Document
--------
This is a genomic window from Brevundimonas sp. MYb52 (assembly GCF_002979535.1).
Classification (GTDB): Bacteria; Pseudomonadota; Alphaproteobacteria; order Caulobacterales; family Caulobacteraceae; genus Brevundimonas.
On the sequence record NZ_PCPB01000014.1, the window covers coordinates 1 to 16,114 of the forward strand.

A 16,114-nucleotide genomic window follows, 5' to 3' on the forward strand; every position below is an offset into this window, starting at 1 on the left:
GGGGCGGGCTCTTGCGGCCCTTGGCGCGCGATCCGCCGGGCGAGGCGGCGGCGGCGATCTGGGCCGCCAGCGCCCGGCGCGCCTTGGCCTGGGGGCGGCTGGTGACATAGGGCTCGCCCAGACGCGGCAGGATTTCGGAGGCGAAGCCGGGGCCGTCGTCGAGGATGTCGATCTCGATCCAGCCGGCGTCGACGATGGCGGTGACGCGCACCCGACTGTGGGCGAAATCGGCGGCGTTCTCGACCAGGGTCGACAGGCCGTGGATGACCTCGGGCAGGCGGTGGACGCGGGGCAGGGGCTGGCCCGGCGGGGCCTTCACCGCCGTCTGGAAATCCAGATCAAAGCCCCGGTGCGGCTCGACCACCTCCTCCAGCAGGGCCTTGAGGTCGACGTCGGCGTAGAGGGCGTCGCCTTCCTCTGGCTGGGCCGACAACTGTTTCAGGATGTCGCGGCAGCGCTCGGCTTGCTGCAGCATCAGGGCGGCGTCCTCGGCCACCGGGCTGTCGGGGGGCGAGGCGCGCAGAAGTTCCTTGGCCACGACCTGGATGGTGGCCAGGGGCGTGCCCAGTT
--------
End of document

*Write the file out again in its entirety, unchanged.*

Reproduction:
This is a genomic window from Brevundimonas sp. MYb52 (assembly GCF_002979535.1).
Classification (GTDB): Bacteria; Pseudomonadota; Alphaproteobacteria; order Caulobacterales; family Caulobacteraceae; genus Brevundimonas.
On the sequence record NZ_PCPB01000014.1, the window covers coordinates 1 to 16,114 of the forward strand.

A 16,114-nucleotide genomic window follows, 5' to 3' on the forward strand; every position below is an offset into this window, starting at 1 on the left:
GGGGCGGGCTCTTGCGGCCCTTGGCGCGCGATCCGCCGGGCGAGGCGGCGGCGGCGATCTGGGCCGCCAGCGCCCGGCGCGCCTTGGCCTGGGGGCGGCTGGTGACATAGGGCTCGCCCAGACGCGGCAGGATTTCGGAGGCGAAGCCGGGGCCGTCGTCGAGGATGTCGATCTCGATCCAGCCGGCGTCGACGATGGCGGTGACGCGCACCCGACTGTGGGCGAAATCGGCGGCGTTCTCGACCAGGGTCGACAGGCCGTGGATGACCTCGGGCAGGCGGTGGACGCGGGGCAGGGGCTGGCCCGGCGGGGCCTTCACCGCCGTCTGGAAATCCAGATCAAAGCCCCGGTGCGGCTCGACCACCTCCTCCAGCAGGGCCTTGAGGTCGACGTCGGCGTAGAGGGCGTCGCCTTCCTCTGGCTGGGCCGACAACTGTTTCAGGATGTCGCGGCAGCGCTCGGCTTGCTGCAGCATCAGGGCGGCGTCCTCGGCCACCGGGCTGTCGGGGGGCGAGGCGCGCAGAAGTTCCTTGGCCACGACCTGGATGGTGGCCAGGGGCGTGCCCAGTT